Background

In vitro and in vivo molecular imaging techniques provide many unique opportunities to visualize and study biological processes. Bioluminescence is a ubiquitous and commonly used imaging modality for visualizing biological processes in vivo. Bioluminescence is the emission of light from biochemical reactions that occur within a living organism. This technique employs visible light and interfaces readily with most cell and tissue types, making it a versatile technology for preclinical studies and for the early detection of disease progression. Luciferin, a substrate of luciferase that plays a key role in the light emitted from fireflies, is at the heart of bioluminescence imaging and produces noticeable light outputs. Despite the great advancement in bioluminescence techniques, current methods for luciferin synthesis are low yielding and complex. The present technology relates to bioluminescence and in particular to methods and systems for the synthesis of D-aminoluciferin precursor and related compounds.

Description

Researchers at LLNL have developed a more efficient and cost-effective method and system for synthesizing a critical D-aminoluciferin precursor and related compounds. D-aminoluciferin is as active as luciferin and provides a free -NH2 group for functionalization to attach peptide sequences corresponding to the cleavage site of a protease. This allows for the synthesis of bioluminescent probes for the detection of various proteases as diagnostic tools for diseases. However, D-aminoluciferin does not survive the harsh deprotection conditions used in the solid phase synthesis. LLNL inventors describe an alternative solution phase synthesis of D-aminoluciferin for generating protease probes. The figure shows a schematic representation of a bioluminescent assay based on the release of D-aminoluciferin from a bioluminescent protease probe. Use of this refined synthesis process enables the rapid production of bioluminescent protease probes and leads to the possibility of very sensitive multiplexed assays.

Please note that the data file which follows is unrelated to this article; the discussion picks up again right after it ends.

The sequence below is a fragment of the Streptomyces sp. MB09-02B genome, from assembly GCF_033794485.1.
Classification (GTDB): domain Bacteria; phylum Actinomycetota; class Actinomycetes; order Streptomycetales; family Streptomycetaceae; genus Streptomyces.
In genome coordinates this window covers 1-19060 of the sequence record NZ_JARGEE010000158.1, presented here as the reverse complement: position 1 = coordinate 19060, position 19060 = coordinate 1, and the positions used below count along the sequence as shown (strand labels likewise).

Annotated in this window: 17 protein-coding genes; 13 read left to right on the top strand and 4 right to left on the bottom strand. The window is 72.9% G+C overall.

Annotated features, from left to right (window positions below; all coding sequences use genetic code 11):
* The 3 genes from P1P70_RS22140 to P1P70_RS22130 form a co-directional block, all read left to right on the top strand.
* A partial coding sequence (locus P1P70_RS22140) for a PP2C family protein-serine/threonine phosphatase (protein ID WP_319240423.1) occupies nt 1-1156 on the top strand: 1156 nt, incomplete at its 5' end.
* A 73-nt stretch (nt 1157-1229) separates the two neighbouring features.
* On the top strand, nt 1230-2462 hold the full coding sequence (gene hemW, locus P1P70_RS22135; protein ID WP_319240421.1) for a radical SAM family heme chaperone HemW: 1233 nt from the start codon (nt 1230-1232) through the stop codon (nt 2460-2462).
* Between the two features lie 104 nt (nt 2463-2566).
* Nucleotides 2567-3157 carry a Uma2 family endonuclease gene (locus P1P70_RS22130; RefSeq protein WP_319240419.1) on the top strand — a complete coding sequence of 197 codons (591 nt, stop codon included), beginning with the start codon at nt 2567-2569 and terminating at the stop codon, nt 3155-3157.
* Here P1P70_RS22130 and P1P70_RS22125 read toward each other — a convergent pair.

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Advantages
  • More efficient and cost-effective method for synthesizing a critical D-aminoluciferin precursor and related compounds
  • Enables rapid and customizable production of bioluminescent probes to detect proteases
  • Highly sensitive multiplexed assays for proteases for disease diagnosis
Potential Applications
  • In vitro & In vivo imaging
  • Biological analysis
  • Clinical diagnosis
Development Status

LLNL has obtained patent (US Patent 8,586,759) covering this technology (LLNL Internal Case # IL-12088).

Reference Number
480/20